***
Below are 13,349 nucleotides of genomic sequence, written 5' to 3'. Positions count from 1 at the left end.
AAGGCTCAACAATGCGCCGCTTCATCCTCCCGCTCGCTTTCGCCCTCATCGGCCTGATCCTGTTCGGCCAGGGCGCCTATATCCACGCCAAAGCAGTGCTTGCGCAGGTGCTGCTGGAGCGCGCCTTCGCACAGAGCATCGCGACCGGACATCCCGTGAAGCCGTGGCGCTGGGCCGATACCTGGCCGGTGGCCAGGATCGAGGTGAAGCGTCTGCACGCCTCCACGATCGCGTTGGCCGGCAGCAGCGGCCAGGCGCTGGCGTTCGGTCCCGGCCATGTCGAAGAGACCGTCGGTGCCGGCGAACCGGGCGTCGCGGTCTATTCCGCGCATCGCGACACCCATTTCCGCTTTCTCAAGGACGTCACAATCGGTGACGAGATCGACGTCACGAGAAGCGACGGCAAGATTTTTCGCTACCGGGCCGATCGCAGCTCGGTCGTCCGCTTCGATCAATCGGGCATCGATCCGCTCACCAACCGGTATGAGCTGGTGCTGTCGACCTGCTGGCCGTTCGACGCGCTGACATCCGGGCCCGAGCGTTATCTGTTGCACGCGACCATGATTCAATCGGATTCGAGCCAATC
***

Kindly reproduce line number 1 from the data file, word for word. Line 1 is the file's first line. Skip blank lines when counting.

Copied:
Below are 13,349 nucleotides of genomic sequence, written 5' to 3'. Positions count from 1 at the left end.